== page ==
Main vs Page - What's the difference?

main | page |


As a noun main

is .

As a proper noun page is

for someone who was a servant.

Other Comparisons: What's the difference?

main

English

Etymology 1

From (etyl) (m), (m), (m), partly from (etyl) . More at (may).

Adjective

(-)
  • (label) Great in size or degree; vast; strong; powerful; important.
  • * (Samuel Daniel) (1562-1619)
  • Principal; prime; chief; leading; of chief or principal importance.
  • * (John Tillotson) (1630-1694)
  • * , chapter=7
  • , title= The Mirror and the Lamp , passage=With some of it on the south and more of it on the north of the great main thoroughfare that connects Aldgate and the East India Docks, St. Bede's at this period of its history was perhaps the poorest and most miserable parish in the East End of London.}}
  • *{{quote-book, year=1935, author= George Goodchild
  • , title=Death on the Centre Court, chapter=5 , passage=By one o'clock the place was choc-a-bloc. […] The restaurant was packed, and the promenade between the two main courts and the subsidiary courts was thronged with healthy-looking youngish people, drawn to the Mecca of tennis from all parts of the country.}}
  • Principal or chief in size or extent; largest; consisting of the largest part; most important by reason or size or strength.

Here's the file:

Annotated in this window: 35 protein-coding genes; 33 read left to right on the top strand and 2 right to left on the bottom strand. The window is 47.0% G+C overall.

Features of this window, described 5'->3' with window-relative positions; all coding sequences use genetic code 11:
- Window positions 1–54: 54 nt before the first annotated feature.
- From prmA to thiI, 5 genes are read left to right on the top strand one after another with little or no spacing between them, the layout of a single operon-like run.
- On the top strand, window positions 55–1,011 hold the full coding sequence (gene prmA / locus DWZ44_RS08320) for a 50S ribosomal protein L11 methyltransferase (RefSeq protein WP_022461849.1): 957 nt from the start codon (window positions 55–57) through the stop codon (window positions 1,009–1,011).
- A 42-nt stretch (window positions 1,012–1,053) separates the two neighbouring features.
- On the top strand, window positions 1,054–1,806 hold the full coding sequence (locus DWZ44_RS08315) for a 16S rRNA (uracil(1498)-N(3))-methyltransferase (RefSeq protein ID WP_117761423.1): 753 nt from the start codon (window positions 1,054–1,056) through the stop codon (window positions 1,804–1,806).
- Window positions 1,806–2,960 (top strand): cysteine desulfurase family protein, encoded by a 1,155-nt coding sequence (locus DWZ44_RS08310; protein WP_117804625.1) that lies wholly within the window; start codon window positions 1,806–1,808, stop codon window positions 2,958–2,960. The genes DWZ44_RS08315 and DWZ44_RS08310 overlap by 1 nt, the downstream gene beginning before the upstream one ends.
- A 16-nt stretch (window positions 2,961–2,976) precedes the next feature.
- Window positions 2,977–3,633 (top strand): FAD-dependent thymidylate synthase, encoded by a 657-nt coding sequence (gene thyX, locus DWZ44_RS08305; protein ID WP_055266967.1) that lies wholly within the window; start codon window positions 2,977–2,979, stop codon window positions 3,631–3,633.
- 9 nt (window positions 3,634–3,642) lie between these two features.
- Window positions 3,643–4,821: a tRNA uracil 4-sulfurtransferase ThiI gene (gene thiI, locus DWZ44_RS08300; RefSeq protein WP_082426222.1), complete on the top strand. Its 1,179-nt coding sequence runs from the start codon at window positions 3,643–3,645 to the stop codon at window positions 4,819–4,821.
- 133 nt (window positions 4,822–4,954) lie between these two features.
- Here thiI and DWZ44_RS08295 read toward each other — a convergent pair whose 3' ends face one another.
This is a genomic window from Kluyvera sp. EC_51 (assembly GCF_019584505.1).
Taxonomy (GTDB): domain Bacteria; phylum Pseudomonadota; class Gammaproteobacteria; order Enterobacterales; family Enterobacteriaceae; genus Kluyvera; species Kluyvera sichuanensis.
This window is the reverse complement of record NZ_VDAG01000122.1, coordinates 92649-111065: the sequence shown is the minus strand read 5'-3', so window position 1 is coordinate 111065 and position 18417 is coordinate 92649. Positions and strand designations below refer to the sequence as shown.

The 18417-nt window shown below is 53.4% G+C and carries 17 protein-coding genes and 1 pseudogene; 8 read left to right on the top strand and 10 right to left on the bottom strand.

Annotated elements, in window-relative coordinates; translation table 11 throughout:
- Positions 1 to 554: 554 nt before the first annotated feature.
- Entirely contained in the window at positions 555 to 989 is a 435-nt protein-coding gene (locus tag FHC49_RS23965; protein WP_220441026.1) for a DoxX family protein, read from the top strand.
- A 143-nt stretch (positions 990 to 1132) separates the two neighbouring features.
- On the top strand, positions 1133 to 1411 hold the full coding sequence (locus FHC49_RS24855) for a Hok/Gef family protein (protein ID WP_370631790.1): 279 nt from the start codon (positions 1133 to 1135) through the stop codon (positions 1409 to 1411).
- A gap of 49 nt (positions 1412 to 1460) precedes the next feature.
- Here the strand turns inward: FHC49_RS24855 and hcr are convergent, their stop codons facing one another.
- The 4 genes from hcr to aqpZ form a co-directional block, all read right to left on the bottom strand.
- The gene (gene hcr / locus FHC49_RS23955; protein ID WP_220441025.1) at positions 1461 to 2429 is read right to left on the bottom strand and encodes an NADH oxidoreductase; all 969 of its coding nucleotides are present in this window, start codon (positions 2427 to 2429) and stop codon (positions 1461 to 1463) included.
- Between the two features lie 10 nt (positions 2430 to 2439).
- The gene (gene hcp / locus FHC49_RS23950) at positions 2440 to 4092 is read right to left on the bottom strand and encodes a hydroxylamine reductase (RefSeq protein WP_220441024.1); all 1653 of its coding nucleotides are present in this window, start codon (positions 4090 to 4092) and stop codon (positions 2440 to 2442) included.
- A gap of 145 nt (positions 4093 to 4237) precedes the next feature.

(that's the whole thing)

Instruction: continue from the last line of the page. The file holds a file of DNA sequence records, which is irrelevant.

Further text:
• * (John Milton) (1608-1674)
  • * {{quote-magazine, date=2013-08-03, volume=408, issue=8847, magazine=(The Economist)
  • , title= Yesterday’s fuel , passage=The dawn of the oil age was fairly recent. Although the stuff was used to waterproof boats in the Middle East 6,000 years ago, extracting it in earnest began only in 1859 after an oil strike in Pennsylvania.
  • Full; undivided; sheer (of strength, force etc.).
  • * 1817 , (Walter Scott), , XII:
  • (label) Belonging to or connected with the principal mast in a vessel.
  • (label) Big; angry.
  • Derived terms
    * main drag * main road

    Adverb

    (en adverb)
  • Very; very much; greatly; mightily; extremely; exceedingly.
  • * 1799 , Samuel Foote, The works of Samuel Foote :
  • * 1840 , Richard Brinsley Sheridan, Leigh Hunt, Johann Wolfgang von Goethe, The dramatic works of Richard Brinsley Sheridan :
  • Etymology 2

    From (etyl) , later also taking senses from the adjective.

    Noun

    (en noun)
  • * Spenser
  • That which is chief or principal; the chief or main portion; the gross; the bulk; the greater part.
  • * Francis Bacon
  • * 1858 , Humphrey Prideaux, James Talboys Wheeler, An historical connection of the Old and New Testaments :
  • * Francis Bacon
  • * 1624 , John Smith, Generall Historie , in Kupperman 1988, page 90:
  • * 1624 , John Donne, Devotions Upon Emergent Occasions, and severall steps in my Sicknes (Meditation XVII):
  • * 1851 , Herman Melville, Moby-Dick :
  • * Dryden
  • A large pipe or cable providing utility service to a building or area, such as water main or electric main.
  • (label) The mainsail.
  • Derived terms
    {{der3, (large pipe or cable) gas main, mains (qualifier), water main , in the main , main brace , main drag , maincrop , mainframe , mainland , mainline, main line , mainmast , mainplane , mainsail , mainsheet , mainspring , mainstreet, main street , maintop , maintopmast}}

    Etymology 3

    ; compare (manual).

    Noun

    (en noun)